jrodgers113 at gmail.com
Thu May 11 00:32:14 UTC 2023
Not exactly the same purpose, but I have used plaster bats for throwing for
years. Never had problems. Loved the way they self released a pot or plate.
Sometimes used then to dry reclaimed clay. I made them using the Pure and
Simple Bat System. I used USG #1 pottery plaster. I pressed hemp fiber into
the plaster while still wet and very soft for strength once the plaster
set. In twenty years I only had one to break, and that was my fault.
Also made a number of drying slabs using the hemp for strength. Funny thing
about the hemp. I could not buy hemp fiber grown in the USA, but through
one of my pottery suppliers I could get hemp fiber grown in Turkey. How
twisted is that. I figured with all the twists and turns about hemp I
better get it while it lasted so bought a 50 pound bale. The bats held up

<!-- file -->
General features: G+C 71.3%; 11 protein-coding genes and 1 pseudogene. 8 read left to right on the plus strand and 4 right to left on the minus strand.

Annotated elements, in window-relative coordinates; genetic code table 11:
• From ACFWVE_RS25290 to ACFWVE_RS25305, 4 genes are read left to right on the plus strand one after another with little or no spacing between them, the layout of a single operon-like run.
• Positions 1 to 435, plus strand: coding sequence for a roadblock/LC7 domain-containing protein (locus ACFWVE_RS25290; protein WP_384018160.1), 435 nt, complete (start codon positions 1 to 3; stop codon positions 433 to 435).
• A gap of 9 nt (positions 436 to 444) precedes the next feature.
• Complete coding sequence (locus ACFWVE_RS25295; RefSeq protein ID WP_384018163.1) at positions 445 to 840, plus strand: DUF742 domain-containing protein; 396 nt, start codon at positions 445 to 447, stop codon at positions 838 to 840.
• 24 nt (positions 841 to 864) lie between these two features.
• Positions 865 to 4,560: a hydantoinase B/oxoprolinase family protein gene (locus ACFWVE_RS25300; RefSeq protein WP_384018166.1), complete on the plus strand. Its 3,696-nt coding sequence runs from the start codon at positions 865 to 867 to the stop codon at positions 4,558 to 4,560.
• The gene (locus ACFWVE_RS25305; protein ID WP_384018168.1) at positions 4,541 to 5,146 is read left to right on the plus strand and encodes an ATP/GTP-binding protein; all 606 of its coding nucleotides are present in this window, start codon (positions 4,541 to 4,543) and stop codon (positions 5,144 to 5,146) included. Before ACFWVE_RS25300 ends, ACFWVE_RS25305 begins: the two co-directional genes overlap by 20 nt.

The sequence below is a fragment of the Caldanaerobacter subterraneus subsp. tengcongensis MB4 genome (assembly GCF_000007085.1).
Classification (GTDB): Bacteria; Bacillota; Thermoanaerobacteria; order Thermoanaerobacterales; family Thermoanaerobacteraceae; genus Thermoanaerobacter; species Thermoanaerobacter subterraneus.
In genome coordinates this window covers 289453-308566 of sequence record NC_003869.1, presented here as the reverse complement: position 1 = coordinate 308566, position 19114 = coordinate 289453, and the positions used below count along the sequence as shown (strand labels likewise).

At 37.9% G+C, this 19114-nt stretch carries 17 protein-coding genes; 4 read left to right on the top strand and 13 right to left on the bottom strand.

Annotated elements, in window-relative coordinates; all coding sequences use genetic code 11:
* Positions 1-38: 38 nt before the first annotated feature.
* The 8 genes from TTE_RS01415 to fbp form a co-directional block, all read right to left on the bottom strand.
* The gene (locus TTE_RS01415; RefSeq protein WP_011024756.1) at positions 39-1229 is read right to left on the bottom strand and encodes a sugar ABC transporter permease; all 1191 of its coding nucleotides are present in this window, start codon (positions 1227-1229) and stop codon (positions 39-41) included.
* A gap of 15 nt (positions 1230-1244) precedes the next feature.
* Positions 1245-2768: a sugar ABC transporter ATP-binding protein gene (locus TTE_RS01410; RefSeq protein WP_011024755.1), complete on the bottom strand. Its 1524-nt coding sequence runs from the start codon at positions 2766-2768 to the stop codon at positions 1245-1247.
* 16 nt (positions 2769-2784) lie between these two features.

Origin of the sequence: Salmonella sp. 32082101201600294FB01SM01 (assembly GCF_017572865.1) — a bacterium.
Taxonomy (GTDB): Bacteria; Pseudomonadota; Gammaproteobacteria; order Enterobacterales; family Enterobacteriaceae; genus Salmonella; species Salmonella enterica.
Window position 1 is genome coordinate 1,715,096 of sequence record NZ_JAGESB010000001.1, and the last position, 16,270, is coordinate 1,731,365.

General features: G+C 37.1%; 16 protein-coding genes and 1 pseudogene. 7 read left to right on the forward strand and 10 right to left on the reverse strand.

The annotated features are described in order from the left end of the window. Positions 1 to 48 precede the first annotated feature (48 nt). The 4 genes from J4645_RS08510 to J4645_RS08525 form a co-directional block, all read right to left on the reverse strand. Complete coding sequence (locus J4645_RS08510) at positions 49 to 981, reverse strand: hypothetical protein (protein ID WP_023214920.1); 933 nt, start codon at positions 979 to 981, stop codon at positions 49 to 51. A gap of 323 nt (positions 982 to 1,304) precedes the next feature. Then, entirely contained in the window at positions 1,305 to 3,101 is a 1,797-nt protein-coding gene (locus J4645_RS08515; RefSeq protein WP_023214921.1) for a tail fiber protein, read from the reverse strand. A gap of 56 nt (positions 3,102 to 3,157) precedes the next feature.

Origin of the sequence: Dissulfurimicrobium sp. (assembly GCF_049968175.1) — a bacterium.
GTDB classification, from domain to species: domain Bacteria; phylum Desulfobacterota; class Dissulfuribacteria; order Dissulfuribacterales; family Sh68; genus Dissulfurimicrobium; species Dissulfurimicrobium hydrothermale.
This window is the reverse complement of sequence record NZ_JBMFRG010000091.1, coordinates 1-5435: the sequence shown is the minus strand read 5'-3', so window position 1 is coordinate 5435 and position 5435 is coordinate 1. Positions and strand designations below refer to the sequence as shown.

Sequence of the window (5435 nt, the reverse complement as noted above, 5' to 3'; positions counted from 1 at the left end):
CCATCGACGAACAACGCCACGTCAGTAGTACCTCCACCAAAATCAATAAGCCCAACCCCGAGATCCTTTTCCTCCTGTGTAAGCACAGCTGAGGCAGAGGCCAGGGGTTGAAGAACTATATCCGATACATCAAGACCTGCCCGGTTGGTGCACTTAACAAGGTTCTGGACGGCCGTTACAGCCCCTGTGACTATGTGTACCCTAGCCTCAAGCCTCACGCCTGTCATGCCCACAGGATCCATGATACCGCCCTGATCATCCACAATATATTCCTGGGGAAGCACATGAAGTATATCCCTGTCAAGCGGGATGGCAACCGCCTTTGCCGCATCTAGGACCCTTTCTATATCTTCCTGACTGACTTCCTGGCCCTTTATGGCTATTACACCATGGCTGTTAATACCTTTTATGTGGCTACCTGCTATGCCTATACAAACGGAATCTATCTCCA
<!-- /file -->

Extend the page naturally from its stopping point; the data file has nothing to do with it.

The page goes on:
well so I never did have to buy more hemp fiber.
On Wed, May 10, 2023 at 5:02 PM Snail Scott <claywork at flying-snail.com>
> > On May 7, 2023, at 3:41 PM, James Miner <woodfirejim at gmail.com> wrote:
> > ...plaster bats to dry reclaimed clay... But I have seen on line that
> people also add silica to their
> > mixes (1:1 with plaster). What is the reasoning behind this?
> I have used a 50/50 mix of plaster and silica to make glass slumping
> molds. It gives heat resistance, so I am told, but have not tested
> alternatives to be sure. As for making reclaim slabs, I suppose it would
> work, but I am not sure what differences it might make to strength or
> absorbency. Reclaim surfaces can me made from a variety of materials, and
> most work adequately.
> I quit using hard surfaces for reclaim many years ago. I now use the
> ‘pants’ method, and avoid both the mess of spreading the slurry and peeling
> it up later, and the annoyance of storing or moving a solid slab.It is also
> less time-critical, and does not require that I get the stiffened reclaim
> gathered up with such a strict timing…’in a few days’ is specific enough
> for the larger volume of pants-clay!
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